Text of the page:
Social Welfare - Successful appeal of decision made to terminate entitlement to Carer's Allowance
CLM represented a client in her appeal of a decision by the Department of Employment Affairs and Social Protection (DEASP) to terminate her entitlement to a half rate Carer’s Allowance in respect of her son, for whom Domiciliary Care Allowance was being paid. In January 2016, DEASP commenced a review of our client’s entitlement to Carer’s Allowance in respect of the full time care needs of her son, the Caree. Our client submitted a school report and a number of medical reports, including a report from a Child and Adolescent Consultant. In April 2016, the client’s son reached age 16 and therefore entitlement to Domiciliary Care Allowance ceased. By letter dated June 2016, the Deciding Officer stopped the client’s Carer’s Allowance with effect from 30 June 2016. The decision was based on the fact that the Deciding Officer had determined that our client was no longer entitled to Carer’s Allowance as the relevant person being cared for, her son , no longer met the full time care and attention requirements as set out in section 197(4) of the Social Welfare (Consolidation) Act 2005, as amended. CLM submitted a Notice of Appeal in July 2016 on the basis that our client’s son had significant difficulties and had been diagnosed as having clinically significant scores in the areas of opposition, cognitive problems, hyperactivity, inattention and restlessness.
CLM Northside’s Input
CLM sought additional medical evidence and evidence from the Caree’s school showing the need for full time care and attention. The medical evidence highlighted the fact that the Caree’s diagnosis was more complex than when reviewed by the Department as, in addition to various learning difficulties, he had also been diagnosed with depression and was threatening self-harm. Due to the risk of self-harm, the Caree required continual supervision. CLM lodged a written submission with the Social Welfare Appeals Office in April 2017. The submission included various key arguments in addition to evidence demonstrating the need for full-time continual care and attention. CLM represented the client at an oral hearing where she gave an account of her son’s daily life and confirmed that he was no longer attending school. She explained that he attends a high support special needs school. She stated that she was required to supervise her son at all times and that he rarely leaves the house. She further stated that she is reluctant to leave her son alone in the house due to the risk of self-harm. When she does leave, she asks a family member to be present. CLM submitted at the hearing that the medical evidence coupled with the oral testimony of the client in relation to the extent of the Caree’s needs show that the Caree does meet the requirement to provide full time care and attention as set out under the legislation. The Appeals Officer issued a decision allowing the appeal on the grounds that the new medical evidence confirmed that the client’s son required full time care and attention as set out in the 2005 Act. The client was also awarded significant arrears of payment backdated to the date her Carer’s Allowance was first terminated.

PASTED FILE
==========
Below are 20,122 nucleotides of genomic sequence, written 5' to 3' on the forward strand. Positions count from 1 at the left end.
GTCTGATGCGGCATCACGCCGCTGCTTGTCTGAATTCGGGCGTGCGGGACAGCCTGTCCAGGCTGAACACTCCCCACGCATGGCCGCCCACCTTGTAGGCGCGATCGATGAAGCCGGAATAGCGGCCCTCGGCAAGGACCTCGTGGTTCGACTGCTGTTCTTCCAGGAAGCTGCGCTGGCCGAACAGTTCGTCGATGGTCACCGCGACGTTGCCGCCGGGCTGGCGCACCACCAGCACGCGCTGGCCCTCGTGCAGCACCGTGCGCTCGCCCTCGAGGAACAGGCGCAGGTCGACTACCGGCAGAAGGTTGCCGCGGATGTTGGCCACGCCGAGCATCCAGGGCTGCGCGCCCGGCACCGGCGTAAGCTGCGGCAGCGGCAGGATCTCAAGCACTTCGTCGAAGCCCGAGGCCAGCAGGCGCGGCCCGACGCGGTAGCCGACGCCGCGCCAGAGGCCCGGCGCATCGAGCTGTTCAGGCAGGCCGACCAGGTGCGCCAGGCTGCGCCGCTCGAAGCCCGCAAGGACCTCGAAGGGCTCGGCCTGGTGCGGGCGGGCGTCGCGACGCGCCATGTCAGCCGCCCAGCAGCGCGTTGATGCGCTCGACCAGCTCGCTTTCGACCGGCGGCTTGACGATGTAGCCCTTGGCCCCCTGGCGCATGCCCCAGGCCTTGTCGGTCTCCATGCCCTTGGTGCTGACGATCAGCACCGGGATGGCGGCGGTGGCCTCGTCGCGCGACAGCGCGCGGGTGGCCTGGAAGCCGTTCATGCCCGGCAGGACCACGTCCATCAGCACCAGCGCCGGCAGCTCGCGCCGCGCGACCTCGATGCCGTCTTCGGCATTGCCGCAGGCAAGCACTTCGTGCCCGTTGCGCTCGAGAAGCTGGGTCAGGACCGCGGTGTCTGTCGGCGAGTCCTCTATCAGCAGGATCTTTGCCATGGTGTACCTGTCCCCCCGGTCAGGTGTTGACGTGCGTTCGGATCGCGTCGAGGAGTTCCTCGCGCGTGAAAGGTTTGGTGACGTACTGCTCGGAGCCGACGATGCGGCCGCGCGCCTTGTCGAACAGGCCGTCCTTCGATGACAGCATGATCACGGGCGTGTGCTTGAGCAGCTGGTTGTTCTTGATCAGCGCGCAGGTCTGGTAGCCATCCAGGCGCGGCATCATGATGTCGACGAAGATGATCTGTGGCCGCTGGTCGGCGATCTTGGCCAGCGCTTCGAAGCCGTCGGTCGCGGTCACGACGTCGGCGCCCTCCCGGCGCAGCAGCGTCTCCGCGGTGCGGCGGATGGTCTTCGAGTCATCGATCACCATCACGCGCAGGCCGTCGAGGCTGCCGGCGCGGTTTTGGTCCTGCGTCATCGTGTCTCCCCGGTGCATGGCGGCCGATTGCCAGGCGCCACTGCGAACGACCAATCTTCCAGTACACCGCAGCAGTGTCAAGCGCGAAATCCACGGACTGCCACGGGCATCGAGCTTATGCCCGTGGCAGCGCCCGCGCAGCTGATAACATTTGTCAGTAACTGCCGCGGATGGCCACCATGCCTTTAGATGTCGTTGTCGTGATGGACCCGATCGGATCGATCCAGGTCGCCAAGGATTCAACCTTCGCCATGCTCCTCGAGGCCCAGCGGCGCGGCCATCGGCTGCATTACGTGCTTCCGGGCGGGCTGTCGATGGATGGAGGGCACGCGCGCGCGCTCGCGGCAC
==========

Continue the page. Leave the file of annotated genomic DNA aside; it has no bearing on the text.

On the basis of the written and oral submissions made by CLM, the appeal was successful. Our client was paid half rate Carer’s Allowance again and substantial arrears of payment were granted. The case highlights the limited medical information relied upon by the Deciding Officer and the limitations of the medical questionnaire form used by as part of the medical review process in determining that our client’s son did not satisfy the full time care and attention requirement as set out under the legislation. Our client had experienced a particularly stressful period in her life given the mental health and behavioural difficulties of her son. This stress was exacerbated by the decision of DEASP to terminate her entitlement to her Carer’s Allowance payment. The case highlights the importance of appealing decisions of DEASP and in obtaining legal advice.